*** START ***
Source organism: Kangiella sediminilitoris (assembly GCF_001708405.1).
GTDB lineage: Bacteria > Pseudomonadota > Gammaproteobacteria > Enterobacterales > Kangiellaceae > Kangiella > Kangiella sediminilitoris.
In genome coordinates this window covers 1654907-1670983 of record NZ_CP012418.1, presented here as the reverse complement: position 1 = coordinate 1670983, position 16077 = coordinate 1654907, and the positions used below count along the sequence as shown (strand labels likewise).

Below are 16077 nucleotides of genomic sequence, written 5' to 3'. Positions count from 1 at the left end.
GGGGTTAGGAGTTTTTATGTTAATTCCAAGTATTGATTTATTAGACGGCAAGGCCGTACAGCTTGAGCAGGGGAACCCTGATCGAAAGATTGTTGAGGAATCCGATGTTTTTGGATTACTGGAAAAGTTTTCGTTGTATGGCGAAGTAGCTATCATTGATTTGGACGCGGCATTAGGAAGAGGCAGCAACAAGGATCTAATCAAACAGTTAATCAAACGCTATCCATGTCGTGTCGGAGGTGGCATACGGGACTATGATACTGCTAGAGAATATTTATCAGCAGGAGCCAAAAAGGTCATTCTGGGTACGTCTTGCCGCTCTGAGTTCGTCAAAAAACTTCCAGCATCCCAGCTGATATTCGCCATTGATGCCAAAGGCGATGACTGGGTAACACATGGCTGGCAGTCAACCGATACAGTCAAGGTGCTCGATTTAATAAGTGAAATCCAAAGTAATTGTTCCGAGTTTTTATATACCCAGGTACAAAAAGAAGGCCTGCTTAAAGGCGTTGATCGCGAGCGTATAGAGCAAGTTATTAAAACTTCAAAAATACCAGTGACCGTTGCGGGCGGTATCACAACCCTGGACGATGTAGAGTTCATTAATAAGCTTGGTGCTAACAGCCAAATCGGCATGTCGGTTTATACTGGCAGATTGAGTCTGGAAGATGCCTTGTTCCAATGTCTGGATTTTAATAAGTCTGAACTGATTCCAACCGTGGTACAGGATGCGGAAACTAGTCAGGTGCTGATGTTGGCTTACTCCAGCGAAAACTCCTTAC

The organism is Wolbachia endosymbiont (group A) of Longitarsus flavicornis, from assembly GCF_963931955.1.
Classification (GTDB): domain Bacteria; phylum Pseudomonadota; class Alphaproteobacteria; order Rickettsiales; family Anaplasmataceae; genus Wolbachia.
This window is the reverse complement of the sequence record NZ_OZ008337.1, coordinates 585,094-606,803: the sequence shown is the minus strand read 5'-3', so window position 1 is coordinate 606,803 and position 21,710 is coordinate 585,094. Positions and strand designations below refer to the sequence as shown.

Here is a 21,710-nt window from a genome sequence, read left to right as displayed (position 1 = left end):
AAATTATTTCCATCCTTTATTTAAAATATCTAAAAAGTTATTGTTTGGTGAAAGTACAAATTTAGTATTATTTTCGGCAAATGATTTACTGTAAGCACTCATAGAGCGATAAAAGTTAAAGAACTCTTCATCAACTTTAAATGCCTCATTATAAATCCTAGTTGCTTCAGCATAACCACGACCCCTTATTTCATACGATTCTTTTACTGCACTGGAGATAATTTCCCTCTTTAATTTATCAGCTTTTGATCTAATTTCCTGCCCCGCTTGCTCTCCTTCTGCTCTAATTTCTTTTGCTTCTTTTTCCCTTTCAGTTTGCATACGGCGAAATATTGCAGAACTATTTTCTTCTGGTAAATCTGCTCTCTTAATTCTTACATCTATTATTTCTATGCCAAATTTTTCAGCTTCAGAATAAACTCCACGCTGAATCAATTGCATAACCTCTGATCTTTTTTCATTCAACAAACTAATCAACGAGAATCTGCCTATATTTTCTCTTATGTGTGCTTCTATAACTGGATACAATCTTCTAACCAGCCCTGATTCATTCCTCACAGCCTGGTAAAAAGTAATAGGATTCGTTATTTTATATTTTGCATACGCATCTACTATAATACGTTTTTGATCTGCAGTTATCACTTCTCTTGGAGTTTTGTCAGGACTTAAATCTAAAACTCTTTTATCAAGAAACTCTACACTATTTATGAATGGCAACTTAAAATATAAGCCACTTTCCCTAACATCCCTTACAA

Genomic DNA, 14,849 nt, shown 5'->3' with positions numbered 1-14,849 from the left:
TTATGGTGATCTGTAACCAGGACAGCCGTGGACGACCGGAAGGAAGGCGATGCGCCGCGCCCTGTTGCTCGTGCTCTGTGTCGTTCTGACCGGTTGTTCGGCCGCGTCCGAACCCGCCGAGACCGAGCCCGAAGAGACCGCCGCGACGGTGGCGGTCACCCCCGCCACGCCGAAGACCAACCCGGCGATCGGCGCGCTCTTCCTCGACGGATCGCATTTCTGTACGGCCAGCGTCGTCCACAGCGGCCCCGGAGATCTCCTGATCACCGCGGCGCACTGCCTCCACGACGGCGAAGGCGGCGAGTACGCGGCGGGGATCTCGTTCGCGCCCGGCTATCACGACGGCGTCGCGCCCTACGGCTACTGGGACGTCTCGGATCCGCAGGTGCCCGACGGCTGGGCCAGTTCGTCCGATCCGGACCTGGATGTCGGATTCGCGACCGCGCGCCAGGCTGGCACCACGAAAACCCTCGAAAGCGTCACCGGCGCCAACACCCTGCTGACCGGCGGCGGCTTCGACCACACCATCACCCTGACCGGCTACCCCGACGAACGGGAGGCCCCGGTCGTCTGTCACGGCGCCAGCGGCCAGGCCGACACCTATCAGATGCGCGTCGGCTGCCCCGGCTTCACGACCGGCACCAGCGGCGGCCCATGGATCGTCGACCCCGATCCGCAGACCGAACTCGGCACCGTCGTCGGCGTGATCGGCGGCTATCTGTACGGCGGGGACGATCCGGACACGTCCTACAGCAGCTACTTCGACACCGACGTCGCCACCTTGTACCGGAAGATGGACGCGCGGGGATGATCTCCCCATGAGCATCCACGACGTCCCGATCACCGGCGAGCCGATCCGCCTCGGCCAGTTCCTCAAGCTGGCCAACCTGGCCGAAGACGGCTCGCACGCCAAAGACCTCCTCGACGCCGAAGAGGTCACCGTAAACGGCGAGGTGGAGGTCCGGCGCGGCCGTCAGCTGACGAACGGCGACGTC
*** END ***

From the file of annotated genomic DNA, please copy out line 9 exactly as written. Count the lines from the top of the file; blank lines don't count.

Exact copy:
Here is a 21,710-nt window from a genome sequence, read left to right as displayed (position 1 = left end):